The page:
Mark Twain once said, “It ain’t those parts of the Bible that I can’t understand that bother me, it is the parts that I do understand.”
Perhaps Twain was referring to passages like this one today, “the Son of Man must undergo great suffering, and be rejected by the elders, the chief priests, and the scribes, and be killed, and after three days rise again.” In a Lenten season when we desire to be filled up by God and nourished by Christ as we recover from a year of crisis and a season of natural disaster, these are not the easy words for which we long. We want to join Peter in his rebuke, and say, “No, Lord, No! Please, no more death—not for you, not for us, not for anyone.”
But Jesus’ response is to call us to “deny ourselves, take up our cross and follow him”—reminding us that following him does in fact, include suffering and death. But there is some grace and good news in this passage that we can mine when we dig deeply enough. Let us start with the command to “deny yourself” as we follow Jesus. How can this be? Do we really want to know what this implies? We often take a superficial interpretation of this phrase, especially during Lent—that if I give up something I enjoy like wine or chocolate for 40 days, and then go back to it on Easter, I have done something for God. Well, if you have given the money you would have otherwise spent to the hungry, used that time in prayer, and felt your faith deepened, then I would say, “yes, you have done something for your relationship with God.” But is that the self-denial Jesus is talking about here? If we chuck this new practice out the window when six weeks are up, and we go back to how we lived before, has anything really changed?
I once heard a preacher say, “don’t give up anything for Lent you are not willing to give up for good.” In other words, Jesus is not interested in superficial sacrifices. If there is a substance or a habit that is getting in the way of your devotion to God or in the way your health—and therefore your stewardship and service to God, do not give it up until you are ready to give God your all. That is what it really means to “deny yourself.” This phrase really means to dis-own yourself. To accept that you are not own. You belong to God. All of you—body, mind and spirit, are God’s possession, God’s property, God’s vessel, the reflection of God’s divine image and the vessel of God’s Holy Spirit. Let that sink in for moment. Take a deep breath. When we get past the anxiety that we might have to do without our favorite things, and settle into the truth of being shaped by God, belonging to God, a mirror for God, an instrument used by God—we relax a bit, we begin to feel love and peace, our bucket fills up, our anxiety goes down, and our breathing slows.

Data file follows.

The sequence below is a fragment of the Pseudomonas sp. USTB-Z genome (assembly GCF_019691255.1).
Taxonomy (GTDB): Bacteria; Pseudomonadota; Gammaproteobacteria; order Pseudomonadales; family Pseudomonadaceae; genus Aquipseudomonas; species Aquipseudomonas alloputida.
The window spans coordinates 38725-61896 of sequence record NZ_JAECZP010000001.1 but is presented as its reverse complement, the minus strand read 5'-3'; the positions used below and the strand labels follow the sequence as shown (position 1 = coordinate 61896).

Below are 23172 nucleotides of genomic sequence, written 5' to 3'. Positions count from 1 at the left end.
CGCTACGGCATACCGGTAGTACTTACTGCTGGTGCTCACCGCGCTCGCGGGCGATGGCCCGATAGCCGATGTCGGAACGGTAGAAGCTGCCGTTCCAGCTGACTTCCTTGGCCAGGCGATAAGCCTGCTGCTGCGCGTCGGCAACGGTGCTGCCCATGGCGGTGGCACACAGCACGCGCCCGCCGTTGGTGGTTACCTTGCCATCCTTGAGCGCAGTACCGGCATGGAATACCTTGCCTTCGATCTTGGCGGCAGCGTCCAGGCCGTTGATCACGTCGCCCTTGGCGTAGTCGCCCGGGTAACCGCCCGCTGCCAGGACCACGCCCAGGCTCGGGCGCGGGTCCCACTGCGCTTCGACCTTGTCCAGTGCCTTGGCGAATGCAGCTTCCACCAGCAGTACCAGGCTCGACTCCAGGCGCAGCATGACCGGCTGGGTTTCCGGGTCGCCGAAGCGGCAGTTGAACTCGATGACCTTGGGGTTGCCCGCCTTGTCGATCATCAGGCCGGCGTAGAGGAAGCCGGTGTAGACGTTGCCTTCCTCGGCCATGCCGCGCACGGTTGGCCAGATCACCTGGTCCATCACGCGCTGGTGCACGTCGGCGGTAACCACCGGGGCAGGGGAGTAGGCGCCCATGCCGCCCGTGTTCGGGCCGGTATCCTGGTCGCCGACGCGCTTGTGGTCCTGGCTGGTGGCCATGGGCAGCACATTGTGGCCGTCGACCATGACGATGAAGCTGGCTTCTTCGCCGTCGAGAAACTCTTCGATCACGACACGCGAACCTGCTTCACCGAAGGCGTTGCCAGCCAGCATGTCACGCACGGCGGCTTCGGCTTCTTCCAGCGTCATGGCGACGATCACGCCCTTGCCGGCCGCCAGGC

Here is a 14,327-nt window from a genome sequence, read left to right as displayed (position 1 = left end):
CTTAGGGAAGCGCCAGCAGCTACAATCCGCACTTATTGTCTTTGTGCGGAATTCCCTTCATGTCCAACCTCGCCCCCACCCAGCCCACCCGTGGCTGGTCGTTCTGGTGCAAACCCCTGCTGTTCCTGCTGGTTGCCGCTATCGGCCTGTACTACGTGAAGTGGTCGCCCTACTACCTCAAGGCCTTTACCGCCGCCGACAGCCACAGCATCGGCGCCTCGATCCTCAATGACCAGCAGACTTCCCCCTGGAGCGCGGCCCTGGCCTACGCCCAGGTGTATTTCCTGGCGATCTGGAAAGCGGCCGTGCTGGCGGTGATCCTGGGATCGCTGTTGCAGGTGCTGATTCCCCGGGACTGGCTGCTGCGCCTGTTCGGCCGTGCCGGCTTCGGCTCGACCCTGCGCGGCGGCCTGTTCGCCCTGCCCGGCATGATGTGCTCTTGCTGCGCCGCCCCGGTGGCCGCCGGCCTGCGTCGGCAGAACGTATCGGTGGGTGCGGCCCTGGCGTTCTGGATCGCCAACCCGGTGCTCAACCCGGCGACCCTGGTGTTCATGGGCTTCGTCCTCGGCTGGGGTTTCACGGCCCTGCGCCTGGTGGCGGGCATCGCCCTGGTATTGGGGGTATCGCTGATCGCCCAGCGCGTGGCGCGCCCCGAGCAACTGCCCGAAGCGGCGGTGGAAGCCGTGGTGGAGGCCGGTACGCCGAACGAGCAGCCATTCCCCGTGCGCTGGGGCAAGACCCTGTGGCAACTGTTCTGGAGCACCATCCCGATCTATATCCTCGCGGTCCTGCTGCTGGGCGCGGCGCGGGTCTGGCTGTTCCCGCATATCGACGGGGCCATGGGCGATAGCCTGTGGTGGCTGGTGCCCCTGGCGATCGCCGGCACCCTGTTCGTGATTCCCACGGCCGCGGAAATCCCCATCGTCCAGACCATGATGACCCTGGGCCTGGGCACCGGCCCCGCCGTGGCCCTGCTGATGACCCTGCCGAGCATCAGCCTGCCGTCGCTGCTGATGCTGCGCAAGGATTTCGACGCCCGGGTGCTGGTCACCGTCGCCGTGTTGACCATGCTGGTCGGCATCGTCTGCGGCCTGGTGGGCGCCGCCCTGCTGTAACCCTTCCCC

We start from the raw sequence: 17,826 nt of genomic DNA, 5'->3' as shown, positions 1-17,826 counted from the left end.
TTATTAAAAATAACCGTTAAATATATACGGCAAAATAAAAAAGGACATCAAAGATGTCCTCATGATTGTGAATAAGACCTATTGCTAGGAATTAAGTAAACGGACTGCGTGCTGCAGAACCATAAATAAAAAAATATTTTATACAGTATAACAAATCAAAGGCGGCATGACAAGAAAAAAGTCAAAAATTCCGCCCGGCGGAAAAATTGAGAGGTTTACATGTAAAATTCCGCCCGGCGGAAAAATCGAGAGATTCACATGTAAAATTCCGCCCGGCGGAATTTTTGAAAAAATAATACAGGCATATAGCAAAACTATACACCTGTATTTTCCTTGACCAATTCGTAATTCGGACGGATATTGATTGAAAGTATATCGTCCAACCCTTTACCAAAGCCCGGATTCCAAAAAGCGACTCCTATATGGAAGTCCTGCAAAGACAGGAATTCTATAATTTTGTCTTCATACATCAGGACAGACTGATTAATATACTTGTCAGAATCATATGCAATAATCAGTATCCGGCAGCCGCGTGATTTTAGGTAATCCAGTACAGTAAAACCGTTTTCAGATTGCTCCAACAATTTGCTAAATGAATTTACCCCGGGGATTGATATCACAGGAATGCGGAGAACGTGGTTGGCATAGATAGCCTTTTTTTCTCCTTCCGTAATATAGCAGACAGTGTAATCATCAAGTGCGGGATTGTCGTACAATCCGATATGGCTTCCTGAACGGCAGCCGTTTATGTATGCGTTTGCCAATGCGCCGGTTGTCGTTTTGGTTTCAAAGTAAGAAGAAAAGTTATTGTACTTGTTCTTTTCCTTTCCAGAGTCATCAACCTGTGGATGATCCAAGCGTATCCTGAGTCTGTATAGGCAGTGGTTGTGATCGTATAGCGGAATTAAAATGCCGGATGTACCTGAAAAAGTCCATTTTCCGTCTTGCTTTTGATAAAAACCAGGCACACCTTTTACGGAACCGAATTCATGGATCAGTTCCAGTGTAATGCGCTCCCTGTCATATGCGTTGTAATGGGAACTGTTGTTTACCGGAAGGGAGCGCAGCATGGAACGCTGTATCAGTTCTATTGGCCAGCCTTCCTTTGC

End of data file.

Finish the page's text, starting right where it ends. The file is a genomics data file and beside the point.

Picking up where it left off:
When Jesus asks us to deny ourselves, he invites us to attach more and more to this identity and ownership by God, while simultaneously letting go of our attachments to our own agenda, and our earthly identity. Let God’s identity, love and claim on who you are be the strongest, most powerful identity you stand on—that is to be nourished like a watered garden in Lent. The Ash Wednesday reading in our Lenten devotion book talks about shedding down to a state of “wild indifference,” to our own agendas, outcomes, and interests, so in being stripped down, we are infused with God’s love and ready to receive Christ and follow where he leads.
Next Jesus asks us to “take up your cross.” Every time we hear this passage, I am compelled to correct past misinterpretations. Suffering abuse, violence, or trauma at the hands of someone else, is not your cross to bear; it is part of sin, and our job is to help remove people from harmful situations and get everyone help. Many of us suffer from chronic illness, ongoing pain, mental health challenges, or family difficulties, and we may do so with grace, and courage. This is admirable, but it is also not our cross to bear. All of us have suffered from the pandemic, the recent terrible storm, and many challenges others do not even know about. We have soldiered on nobly, but again this is not our cross to bear. Our cross is not our mother-in-law, the loss of a job, financial difficulties or any other trouble life throws at us, however greatly we rise to the challenge.